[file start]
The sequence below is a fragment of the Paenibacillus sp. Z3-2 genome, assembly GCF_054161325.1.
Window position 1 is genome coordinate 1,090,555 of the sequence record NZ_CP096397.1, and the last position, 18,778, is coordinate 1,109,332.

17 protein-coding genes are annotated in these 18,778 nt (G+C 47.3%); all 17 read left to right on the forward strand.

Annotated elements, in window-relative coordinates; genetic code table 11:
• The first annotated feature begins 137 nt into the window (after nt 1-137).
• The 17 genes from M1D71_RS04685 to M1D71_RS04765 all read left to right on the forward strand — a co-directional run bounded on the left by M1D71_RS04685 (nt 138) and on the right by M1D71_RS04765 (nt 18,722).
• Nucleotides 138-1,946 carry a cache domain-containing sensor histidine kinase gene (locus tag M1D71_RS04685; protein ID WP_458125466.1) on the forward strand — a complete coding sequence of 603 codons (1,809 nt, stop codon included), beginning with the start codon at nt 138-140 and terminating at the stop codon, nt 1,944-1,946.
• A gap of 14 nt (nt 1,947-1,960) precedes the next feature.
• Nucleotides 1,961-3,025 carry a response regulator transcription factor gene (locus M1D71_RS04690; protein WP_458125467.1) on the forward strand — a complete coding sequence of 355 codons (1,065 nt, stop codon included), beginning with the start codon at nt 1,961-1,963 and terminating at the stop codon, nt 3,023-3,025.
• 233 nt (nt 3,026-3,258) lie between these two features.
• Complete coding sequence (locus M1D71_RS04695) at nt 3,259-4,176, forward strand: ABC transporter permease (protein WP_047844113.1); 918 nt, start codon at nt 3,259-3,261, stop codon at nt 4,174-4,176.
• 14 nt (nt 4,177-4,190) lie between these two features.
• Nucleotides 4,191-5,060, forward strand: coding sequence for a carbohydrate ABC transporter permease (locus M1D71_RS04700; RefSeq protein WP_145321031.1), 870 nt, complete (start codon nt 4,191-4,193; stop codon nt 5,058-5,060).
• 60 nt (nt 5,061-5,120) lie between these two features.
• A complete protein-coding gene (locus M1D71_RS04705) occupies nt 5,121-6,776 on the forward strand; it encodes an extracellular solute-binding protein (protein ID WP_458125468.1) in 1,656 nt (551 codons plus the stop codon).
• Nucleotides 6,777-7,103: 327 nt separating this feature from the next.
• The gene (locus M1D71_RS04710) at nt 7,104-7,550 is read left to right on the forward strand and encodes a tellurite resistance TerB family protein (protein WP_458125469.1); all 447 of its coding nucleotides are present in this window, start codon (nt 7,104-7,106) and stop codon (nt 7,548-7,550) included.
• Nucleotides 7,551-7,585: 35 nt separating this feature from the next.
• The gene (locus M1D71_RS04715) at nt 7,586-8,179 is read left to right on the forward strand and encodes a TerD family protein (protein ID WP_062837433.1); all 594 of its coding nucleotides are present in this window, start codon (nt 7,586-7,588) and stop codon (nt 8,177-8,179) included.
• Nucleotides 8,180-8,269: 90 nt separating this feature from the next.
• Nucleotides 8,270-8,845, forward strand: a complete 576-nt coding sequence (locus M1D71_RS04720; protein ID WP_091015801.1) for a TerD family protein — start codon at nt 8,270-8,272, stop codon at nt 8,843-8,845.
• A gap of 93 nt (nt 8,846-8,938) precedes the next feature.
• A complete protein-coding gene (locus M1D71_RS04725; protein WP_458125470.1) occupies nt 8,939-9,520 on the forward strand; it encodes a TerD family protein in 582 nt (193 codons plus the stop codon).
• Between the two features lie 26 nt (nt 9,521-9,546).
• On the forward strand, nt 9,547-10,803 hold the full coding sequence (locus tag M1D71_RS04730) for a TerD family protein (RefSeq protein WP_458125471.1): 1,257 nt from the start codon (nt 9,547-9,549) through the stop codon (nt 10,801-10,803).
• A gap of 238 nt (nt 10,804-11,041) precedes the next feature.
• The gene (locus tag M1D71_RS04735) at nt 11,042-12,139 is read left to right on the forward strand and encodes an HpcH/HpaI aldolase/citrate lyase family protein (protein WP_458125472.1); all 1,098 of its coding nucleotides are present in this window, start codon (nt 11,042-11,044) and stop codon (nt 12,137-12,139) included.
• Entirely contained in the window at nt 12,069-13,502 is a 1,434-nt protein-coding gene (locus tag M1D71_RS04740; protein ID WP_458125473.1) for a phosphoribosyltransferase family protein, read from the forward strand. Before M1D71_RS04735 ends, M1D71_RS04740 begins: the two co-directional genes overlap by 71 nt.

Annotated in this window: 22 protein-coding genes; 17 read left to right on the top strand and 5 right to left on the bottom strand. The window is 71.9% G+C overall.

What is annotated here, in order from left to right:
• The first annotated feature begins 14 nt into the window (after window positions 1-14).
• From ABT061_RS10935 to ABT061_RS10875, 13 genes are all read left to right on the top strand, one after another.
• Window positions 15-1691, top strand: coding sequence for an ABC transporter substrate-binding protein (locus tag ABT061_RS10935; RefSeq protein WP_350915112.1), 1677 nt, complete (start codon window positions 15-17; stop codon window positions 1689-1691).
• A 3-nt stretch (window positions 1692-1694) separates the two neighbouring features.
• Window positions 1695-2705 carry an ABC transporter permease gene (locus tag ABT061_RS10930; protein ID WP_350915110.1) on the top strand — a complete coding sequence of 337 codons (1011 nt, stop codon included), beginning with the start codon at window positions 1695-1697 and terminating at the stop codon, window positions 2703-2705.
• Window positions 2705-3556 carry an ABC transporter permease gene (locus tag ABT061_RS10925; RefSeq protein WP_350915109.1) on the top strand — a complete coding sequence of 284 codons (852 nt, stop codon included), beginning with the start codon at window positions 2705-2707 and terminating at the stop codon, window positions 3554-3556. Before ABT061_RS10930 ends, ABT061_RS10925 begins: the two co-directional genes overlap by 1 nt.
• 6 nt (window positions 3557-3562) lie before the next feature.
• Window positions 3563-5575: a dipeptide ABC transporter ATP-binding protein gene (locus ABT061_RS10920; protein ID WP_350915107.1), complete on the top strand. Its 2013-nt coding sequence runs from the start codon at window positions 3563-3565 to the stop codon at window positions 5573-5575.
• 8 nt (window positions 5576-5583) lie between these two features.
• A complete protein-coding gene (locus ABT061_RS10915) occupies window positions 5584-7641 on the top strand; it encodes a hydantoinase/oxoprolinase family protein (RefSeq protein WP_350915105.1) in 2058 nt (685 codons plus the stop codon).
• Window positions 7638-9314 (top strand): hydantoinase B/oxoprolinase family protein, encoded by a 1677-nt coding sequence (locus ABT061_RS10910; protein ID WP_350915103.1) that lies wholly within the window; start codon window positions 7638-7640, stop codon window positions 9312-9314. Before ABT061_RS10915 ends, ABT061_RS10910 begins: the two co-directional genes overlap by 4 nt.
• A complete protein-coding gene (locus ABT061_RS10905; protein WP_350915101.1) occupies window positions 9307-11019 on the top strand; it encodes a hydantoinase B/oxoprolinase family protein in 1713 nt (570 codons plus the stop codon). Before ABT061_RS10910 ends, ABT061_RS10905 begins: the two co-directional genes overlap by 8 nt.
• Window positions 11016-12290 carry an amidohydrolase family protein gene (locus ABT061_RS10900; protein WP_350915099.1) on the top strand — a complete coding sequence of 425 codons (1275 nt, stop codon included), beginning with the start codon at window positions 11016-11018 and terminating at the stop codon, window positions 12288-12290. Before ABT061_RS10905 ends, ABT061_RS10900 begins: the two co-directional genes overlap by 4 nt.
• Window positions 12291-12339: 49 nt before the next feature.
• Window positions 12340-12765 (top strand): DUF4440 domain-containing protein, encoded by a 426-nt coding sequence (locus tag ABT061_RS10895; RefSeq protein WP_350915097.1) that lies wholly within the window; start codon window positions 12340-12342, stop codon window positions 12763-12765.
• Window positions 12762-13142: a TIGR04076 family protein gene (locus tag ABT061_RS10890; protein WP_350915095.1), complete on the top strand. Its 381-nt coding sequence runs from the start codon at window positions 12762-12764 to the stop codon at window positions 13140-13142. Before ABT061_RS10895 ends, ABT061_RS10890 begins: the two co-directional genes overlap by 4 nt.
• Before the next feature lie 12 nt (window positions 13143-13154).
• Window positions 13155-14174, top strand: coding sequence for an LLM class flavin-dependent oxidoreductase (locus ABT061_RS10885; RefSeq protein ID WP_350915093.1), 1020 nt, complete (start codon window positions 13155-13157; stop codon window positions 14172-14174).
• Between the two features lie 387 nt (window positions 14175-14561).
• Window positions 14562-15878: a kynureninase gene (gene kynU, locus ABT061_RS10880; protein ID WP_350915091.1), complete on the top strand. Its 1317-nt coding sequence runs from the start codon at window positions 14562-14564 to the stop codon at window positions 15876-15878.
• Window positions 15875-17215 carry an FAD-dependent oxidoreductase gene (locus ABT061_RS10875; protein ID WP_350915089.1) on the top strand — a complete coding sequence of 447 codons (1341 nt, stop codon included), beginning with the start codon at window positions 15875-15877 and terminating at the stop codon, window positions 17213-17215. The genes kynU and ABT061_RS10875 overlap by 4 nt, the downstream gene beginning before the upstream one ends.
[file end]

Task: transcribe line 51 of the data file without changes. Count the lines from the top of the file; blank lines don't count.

• Window positions 15875-17215 carry an FAD-dependent oxidoreductase gene (locus ABT061_RS10875; protein ID WP_350915089.1) on the top strand — a complete coding sequence of 447 codons (1341 nt, stop codon included), beginning with the start codon at window positions 15875-15877 and terminating at the stop codon, window positions 17213-17215. The genes kynU and ABT061_RS10875 overlap by 4 nt, the downstream gene beginning before the upstream one ends.